Hawks had been given some uncomfortable moments in the first round against another team who are two divisions below them, Cray Valley. Here, Marine - who hadn’t played since beating League Two club Colchester in the first round on November 8 - caused even more problems.

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They had width, they had pace, they had a huge hunger, they were sharper, they were solid in defence.

Basically, they looked as if they wanted it more. They looked like they wanted a home draw with Liverpool or Everton in the third round more than Hawks wanted a home tie with Pompey or Southampton - the games that would have been Doswell’s first and second choices.

Ok, it might have taken Marine 119 minutes to get the goal - skipper Niall Cummins closing his eyes and diving to head in at the far post - but, in truth, they deserved to win inside the 90 minutes.

Hawks were indebted to keeper Ross Worner for a couple of great second half saves to even take the tie to the extra half-hour.

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At the other end, Hawks only managed one on-target effort in 90 minutes, a shot from sub Theo Widdrington that was saved at the near post.

Going into the game with a five-man defence, Doswell started with just Tommy Wright up front as Joe Iaciofano hadn’t trained all week due to a groin injury.

One of the three centre halves, Moussa Diarra, could have given Hawks a 12th minute lead but fired well wide from a Roarie Deacon corner. It would prove to be one of their best chances of the afternoon.

For most of the opening 45 minutes, Hawks only really threatened via Josh Taylor throw-ins or free-kicks, but the hosts - with Anthony Miley and David Raven impressive at centre half - defended well.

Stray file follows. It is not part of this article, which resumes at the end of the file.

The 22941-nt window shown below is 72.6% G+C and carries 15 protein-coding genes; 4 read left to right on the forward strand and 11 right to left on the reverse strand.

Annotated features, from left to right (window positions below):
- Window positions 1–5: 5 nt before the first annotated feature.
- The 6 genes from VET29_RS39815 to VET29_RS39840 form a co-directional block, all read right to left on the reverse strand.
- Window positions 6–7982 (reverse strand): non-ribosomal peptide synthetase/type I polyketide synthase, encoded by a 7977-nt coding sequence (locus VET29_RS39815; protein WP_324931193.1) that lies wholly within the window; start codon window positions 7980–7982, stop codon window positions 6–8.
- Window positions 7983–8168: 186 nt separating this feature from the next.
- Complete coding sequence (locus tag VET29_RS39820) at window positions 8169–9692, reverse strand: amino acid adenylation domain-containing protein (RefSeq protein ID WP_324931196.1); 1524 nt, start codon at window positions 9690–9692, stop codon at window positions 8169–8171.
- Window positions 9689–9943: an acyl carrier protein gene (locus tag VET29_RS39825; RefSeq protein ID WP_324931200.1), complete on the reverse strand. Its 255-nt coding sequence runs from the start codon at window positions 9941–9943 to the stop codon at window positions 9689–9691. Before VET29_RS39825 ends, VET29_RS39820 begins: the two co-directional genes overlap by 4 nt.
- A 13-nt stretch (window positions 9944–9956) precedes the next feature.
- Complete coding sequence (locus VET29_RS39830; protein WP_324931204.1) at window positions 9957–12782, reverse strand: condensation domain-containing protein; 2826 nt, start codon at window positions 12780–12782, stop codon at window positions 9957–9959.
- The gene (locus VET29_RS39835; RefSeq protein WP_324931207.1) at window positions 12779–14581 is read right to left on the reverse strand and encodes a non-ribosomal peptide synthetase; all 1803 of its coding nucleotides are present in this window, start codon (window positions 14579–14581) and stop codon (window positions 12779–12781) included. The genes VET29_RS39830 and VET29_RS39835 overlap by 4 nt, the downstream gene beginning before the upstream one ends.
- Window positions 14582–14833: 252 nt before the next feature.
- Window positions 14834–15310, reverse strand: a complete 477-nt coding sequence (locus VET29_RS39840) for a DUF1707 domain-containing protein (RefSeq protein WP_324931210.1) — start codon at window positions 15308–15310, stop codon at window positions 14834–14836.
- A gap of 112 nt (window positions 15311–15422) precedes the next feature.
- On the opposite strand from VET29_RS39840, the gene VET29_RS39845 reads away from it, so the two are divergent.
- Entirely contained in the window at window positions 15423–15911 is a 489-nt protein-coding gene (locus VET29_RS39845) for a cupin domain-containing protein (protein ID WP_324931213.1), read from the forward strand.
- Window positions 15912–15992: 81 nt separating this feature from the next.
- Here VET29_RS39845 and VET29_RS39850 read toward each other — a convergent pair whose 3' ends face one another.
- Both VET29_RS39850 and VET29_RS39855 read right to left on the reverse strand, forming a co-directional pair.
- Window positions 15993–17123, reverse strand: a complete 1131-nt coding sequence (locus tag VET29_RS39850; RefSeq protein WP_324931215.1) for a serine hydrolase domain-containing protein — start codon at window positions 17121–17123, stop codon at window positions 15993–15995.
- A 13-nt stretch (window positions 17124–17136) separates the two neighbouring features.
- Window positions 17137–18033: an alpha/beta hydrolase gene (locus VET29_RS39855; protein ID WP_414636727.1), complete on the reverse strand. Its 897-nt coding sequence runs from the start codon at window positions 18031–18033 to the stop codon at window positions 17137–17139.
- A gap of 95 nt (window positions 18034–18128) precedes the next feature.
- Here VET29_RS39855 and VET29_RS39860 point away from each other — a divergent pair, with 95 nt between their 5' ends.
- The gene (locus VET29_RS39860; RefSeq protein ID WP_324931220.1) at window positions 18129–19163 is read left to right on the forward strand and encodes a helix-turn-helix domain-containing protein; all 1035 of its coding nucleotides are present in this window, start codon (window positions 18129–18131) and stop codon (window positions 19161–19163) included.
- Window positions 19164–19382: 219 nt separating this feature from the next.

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Marine came very close to breaking the deadlock in time added on at the end of the first period.

Josh Hmami fired in a left foot shot from just inside the penalty area which rebounded off the post. Kenghi’s follow up effort was parried by Worner and, with Hawks unable to clear, Hmami then lashed a shot over the bar.

Worner produced the first of two great second half saves on 65 minutes, saving with a foot after Touray had been put through.

Widdington, on as a sub for the off-colour Billy Clifford saw his shot saved low down at his near post by Bayleigh Passant, but Worner was easily the busier of the two keepers.

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He produced another superb stop on 76 minutes, changing direction to divert Cummins’ close range shot behind for a corner.

Hawks were reduced to 10 men in the 88th minute when skipper Anthony Straker brought down Neil Kenghi and was shown a second yellow by referee Ross Joyce.

It was a busy afternoon for Joyce, who was to blow his whistle for a staggering 51 free-kicks across the two hours of action - no wonder the tie struggled to flow.

Straker was one of seven Hawks booked, along with three Marine players, in a tie that was never remotely dirty. There was hardly a rash challenge, no melees; it was anything but a feisty encounter, but it still ended with 10 names in the notebook.

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Despite Hawks’ numerical disadvantage, both halves of extra-time were fairly even.

Worner rushed out to deny Touray with his feet before saving low down from the same player.

At the other end, Deacon took a pass from Benny Read but lashed a shot wastefully high and wide.

As the seconds ticked on, it looked like penalties - for the third time in the FA Cup this season for Marine and for Hawks only the second time in their cup history (they lost to Hayes on spot-kicks in the club’s first ever season in 1998/99).

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But no. The footballing Gods ensured the right result when a free-kick was floated to the back post, Anthony Miley rose highest to nod back across the six-yard box and Cummins threw himself at the ball which slowly, agonisingly for Hawks, crossed the line.

Cue the sort of jubilant scenes the FA Cup is famous for.